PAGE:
One of my favorite words in the Spanish language is aprovechar – to take advantage. In English, we have the literal translation, but we don’t use it nearly enough, at least not how Spaniards do. I think a more accurate translation would be something like: things are good at the moment so enjoy life. Nice weather? Go outside and aprovechar. Long weekend? Get out of town, aprovechar. Enjoying a store-bought sandwich from a plastic triangle? “Que aproveche,” say Spaniards, a polite command to take advantage and enjoy your meal. It’s a vibe. A mentality. Too often, especially in New York, we feel guilty about being unproductive and completely disconnecting. I love that in the Spanish culture, planning a healthy dose of restorative time with friends and fam is normal — it’s expected. I try to channel that part of my inner Spaniard, or at least the smidge I get through osmosis from my half-Spanish husband, as much as possible.
Last weekend, G and I wanted to aprovechar one of the final summer weekends (boo fall, I’m not ready for your chunky sweaters yet), so we went to my mum’s house upstate. Mom was OT so I got to feel like the true lady of the house and do lady-of-the-house things — steal Mom’s socks, rummage through my sibling’s personal belongings and transfer all of the Penguin Classics to my old bedroom (jokes, sibbies). Oh, and defrost random tupperwares of red sauce from the freezer. Mom always has frozen red sauce in the freezer. You never know what’s inside until you defrost – Will it be a bolognese or a turkey chili? – but throw an egg on top with a scoop of cottage cheese (poor man’s ricotta, as we call it in my family) and some bread for dipping, and boom, that’s dinner.
It was nice to be upstate, and to let my body and mind acclimate to a lack of constant stimulation. We picked crab apples and I turned them into a super tart apple sauce. We canoed around the lake behind my house and did some fishing. I caught a slippery, whiskered catfish. G caught a colorful bitty sunfish. We took naps. Naaaaaaaps. And on Sunday, I tried my hand at crepes: saffron crepes (because Back to SPAIN) with maple almond butter filling for me (because ‘Merican) and some sophisticated crepes suzette with sugar and lemon for G (because French). Oh, and we also went to a friend’s bungalow in Loch Sheldrake and watched the fight. I always find myself rooting for the underdog. No matter how many times the tide turns, I’m rooting for the guy getting pummeled. And I think it was fixed. I mean, Conor McGregor lost 100% of his energy in what felt like 3 seconds and turned into a noodle. An Irish noodle. I dunno, maybe that’s how boxing goes.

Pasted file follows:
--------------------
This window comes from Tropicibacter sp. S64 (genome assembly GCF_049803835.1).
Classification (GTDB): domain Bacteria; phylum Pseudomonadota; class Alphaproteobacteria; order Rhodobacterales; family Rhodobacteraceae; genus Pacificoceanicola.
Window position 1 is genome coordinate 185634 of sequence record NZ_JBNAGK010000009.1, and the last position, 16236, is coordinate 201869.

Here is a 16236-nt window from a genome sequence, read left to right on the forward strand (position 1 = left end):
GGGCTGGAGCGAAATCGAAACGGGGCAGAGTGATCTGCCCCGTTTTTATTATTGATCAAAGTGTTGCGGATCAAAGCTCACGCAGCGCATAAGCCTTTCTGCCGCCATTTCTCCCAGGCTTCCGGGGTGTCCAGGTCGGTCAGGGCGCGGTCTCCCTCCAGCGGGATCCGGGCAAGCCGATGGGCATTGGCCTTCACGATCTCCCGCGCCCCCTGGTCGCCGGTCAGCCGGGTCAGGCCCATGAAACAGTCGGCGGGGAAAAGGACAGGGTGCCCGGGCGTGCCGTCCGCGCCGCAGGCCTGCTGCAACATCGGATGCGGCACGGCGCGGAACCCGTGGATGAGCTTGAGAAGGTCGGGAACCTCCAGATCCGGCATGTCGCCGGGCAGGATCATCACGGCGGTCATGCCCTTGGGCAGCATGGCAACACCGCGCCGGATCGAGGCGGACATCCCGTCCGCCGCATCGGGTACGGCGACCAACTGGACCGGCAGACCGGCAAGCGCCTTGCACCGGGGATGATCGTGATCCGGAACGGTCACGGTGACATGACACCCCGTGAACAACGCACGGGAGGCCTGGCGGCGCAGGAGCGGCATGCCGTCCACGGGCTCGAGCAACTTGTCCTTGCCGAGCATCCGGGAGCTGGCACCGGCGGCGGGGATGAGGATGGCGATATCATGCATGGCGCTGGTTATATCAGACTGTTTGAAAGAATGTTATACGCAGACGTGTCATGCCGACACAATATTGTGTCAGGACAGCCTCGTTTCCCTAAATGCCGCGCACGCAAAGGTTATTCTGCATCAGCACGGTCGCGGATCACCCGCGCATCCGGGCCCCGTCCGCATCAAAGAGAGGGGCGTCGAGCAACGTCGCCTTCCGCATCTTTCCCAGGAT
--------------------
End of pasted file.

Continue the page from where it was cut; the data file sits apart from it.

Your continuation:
Before you go any further, take a moment to revisit the OG Julia Child making French crepes. Two questions: 1) is she actually drunk? 2) can I be her?
Here are my tips for making crepes:
- Sift the flour, to avoid any hard-to-destroy lumps. Strain batter with a mesh sieve to get rid of any persistent lumps.
- Add water to the batter for thinner crepes.
- Let batter sit for at least 15 minutes before using.
- While it helps to have a crepe pan and special crepe tools, especially to get super thin crepes, it’s not necessary. My pan-tipping technique will give you slightly thicker crepes, but I think that’s fine, especially if you’re preparing them for heavier ingredients (like maple almond butter…outrageous).
- Use a pat of butter on a piece of paper towel to spread a thin coat of butter on the pan – then use towel to wipe up any excess,.
- Do not worry if the first crepe looks like one of Hannibal’s used skin masks – the second will be better 🙂
1) is she actually drunk? 2) can I be her?
Have the best Labor Day weekend, friends. Que aproveche!
Saffron Crepes with Maple Almond Butter
(Makes enough for 10-12 crepes)
For the crepes
1 cup all-purpose flour, sifted
1 tablespoon sugar
1/4 teaspoon coarse salt
1 1/2 cups whole milk, infused with saffron (optional – see tips below)
4 large eggs
3 tablespoons unsalted butter, melted
- In a mixing bowl, combine flour, sugar, salt, milk, eggs and butter.
Use a whisk to beat until mixture is smooth and bubbles form on top. Let batter sit at least 15 minutes at room temperature before using.
- Heat a 12-inch nonstick pan over medium. Use a paper towel to coat pan with a thin film of butter. Add an almost-full large label of batter and tip pan to swirl batter until it completely covers the pan in an even-ish layer. Keep swirling until batter stops running.
- Cook for a couple minutes and watch for air bubbles — this means it’s almost ready to flip. Use a rubber spatula to test the edges for doneness.
- Loosen edges of crepe with spatula, then quickly flip, using your fingertips to help complete the mission. Cook for another minute, then slide crepe onto a plate.
- Repeat with remaining batter, using your buttery paper towel to apply a touch more between crepes. The pan should look greasy – not buttery like for making eggs.
For the maple almond butter filling
⅓ cup almond butter, unsalted
⅓ cup maple syrup
⅛ teaspoon coarse salt, plus more to taste
- Combine ingredients in a heatproof dish (like a measuring cup) and microwave for 30 seconds. Stir again and taste for salt. Adjust to taste.
For the saffron-infused milk
One pinch of saffron threads (you can buy it online here)
- Add milk and saffron threads to a small saucepan. Heat over low until milk is barely simmering. Remove from heat and let milk cool. The color should change to a warm orange.
- Pour milk through a fine sieve.
- Serve crepes warm or cold.
- Spread a healthy tablespoon of filling down the center of a crepe and roll up like a burrito.
- Or, try with a teaspoon of raw sugar and a couple squeezes of fresh lemon.
Following B2S on Insta? If not, stop playing.
For saffron and other authentic-Spanish-spice-needs, check out the selection of my friends at The Spanish Tin.